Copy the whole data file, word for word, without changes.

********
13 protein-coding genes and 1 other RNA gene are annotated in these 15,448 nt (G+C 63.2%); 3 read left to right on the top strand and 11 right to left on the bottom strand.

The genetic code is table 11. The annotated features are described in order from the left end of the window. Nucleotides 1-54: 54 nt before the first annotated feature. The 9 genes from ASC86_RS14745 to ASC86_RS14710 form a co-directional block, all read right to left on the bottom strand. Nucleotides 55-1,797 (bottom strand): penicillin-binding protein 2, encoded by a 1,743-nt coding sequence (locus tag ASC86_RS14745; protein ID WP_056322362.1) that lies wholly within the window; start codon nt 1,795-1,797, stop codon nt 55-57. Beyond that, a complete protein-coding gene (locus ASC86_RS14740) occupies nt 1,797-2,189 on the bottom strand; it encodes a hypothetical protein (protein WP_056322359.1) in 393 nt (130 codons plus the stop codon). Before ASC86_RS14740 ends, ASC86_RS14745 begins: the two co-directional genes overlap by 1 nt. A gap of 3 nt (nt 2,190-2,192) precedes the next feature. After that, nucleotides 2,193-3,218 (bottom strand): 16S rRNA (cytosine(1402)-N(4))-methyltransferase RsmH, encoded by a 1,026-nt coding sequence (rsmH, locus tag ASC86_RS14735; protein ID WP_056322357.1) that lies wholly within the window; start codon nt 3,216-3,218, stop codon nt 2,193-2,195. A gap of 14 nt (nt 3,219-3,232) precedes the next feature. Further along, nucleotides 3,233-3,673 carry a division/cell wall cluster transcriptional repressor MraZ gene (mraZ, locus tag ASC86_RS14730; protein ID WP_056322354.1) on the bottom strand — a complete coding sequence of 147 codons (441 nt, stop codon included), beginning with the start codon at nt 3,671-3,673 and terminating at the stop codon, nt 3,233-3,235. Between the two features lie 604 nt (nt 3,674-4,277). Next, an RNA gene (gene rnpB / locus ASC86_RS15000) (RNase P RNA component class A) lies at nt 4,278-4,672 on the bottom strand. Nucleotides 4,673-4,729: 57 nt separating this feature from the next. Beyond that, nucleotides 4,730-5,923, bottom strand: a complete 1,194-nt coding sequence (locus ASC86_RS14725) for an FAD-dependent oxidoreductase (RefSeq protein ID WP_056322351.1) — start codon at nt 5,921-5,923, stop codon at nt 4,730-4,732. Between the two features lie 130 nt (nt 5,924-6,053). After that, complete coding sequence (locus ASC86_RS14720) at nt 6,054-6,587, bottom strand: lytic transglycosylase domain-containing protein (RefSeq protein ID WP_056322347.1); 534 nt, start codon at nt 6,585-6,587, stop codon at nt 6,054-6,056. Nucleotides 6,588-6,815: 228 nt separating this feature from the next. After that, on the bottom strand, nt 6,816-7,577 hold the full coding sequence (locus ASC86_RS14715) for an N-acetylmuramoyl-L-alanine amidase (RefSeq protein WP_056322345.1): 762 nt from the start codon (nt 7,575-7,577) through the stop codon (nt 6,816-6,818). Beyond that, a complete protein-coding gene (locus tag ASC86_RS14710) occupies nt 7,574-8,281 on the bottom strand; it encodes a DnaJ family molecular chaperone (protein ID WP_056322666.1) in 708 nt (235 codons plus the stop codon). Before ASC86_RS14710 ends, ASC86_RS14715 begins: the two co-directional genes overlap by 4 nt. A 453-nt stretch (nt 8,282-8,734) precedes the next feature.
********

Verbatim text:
13 protein-coding genes and 1 other RNA gene are annotated in these 15,448 nt (G+C 63.2%); 3 read left to right on the top strand and 11 right to left on the bottom strand.

The genetic code is table 11. The annotated features are described in order from the left end of the window. Nucleotides 1-54: 54 nt before the first annotated feature. The 9 genes from ASC86_RS14745 to ASC86_RS14710 form a co-directional block, all read right to left on the bottom strand. Nucleotides 55-1,797 (bottom strand): penicillin-binding protein 2, encoded by a 1,743-nt coding sequence (locus tag ASC86_RS14745; protein ID WP_056322362.1) that lies wholly within the window; start codon nt 1,795-1,797, stop codon nt 55-57. Beyond that, a complete protein-coding gene (locus ASC86_RS14740) occupies nt 1,797-2,189 on the bottom strand; it encodes a hypothetical protein (protein WP_056322359.1) in 393 nt (130 codons plus the stop codon). Before ASC86_RS14740 ends, ASC86_RS14745 begins: the two co-directional genes overlap by 1 nt. A gap of 3 nt (nt 2,190-2,192) precedes the next feature. After that, nucleotides 2,193-3,218 (bottom strand): 16S rRNA (cytosine(1402)-N(4))-methyltransferase RsmH, encoded by a 1,026-nt coding sequence (rsmH, locus tag ASC86_RS14735; protein ID WP_056322357.1) that lies wholly within the window; start codon nt 3,216-3,218, stop codon nt 2,193-2,195. A gap of 14 nt (nt 3,219-3,232) precedes the next feature. Further along, nucleotides 3,233-3,673 carry a division/cell wall cluster transcriptional repressor MraZ gene (mraZ, locus tag ASC86_RS14730; protein ID WP_056322354.1) on the bottom strand — a complete coding sequence of 147 codons (441 nt, stop codon included), beginning with the start codon at nt 3,671-3,673 and terminating at the stop codon, nt 3,233-3,235. Between the two features lie 604 nt (nt 3,674-4,277). Next, an RNA gene (gene rnpB / locus ASC86_RS15000) (RNase P RNA component class A) lies at nt 4,278-4,672 on the bottom strand. Nucleotides 4,673-4,729: 57 nt separating this feature from the next. Beyond that, nucleotides 4,730-5,923, bottom strand: a complete 1,194-nt coding sequence (locus ASC86_RS14725) for an FAD-dependent oxidoreductase (RefSeq protein ID WP_056322351.1) — start codon at nt 5,921-5,923, stop codon at nt 4,730-4,732. Between the two features lie 130 nt (nt 5,924-6,053). After that, complete coding sequence (locus ASC86_RS14720) at nt 6,054-6,587, bottom strand: lytic transglycosylase domain-containing protein (RefSeq protein ID WP_056322347.1); 534 nt, start codon at nt 6,585-6,587, stop codon at nt 6,054-6,056. Nucleotides 6,588-6,815: 228 nt separating this feature from the next. After that, on the bottom strand, nt 6,816-7,577 hold the full coding sequence (locus ASC86_RS14715) for an N-acetylmuramoyl-L-alanine amidase (RefSeq protein WP_056322345.1): 762 nt from the start codon (nt 7,575-7,577) through the stop codon (nt 6,816-6,818). Beyond that, a complete protein-coding gene (locus tag ASC86_RS14710) occupies nt 7,574-8,281 on the bottom strand; it encodes a DnaJ family molecular chaperone (protein ID WP_056322666.1) in 708 nt (235 codons plus the stop codon). Before ASC86_RS14710 ends, ASC86_RS14715 begins: the two co-directional genes overlap by 4 nt. A 453-nt stretch (nt 8,282-8,734) precedes the next feature.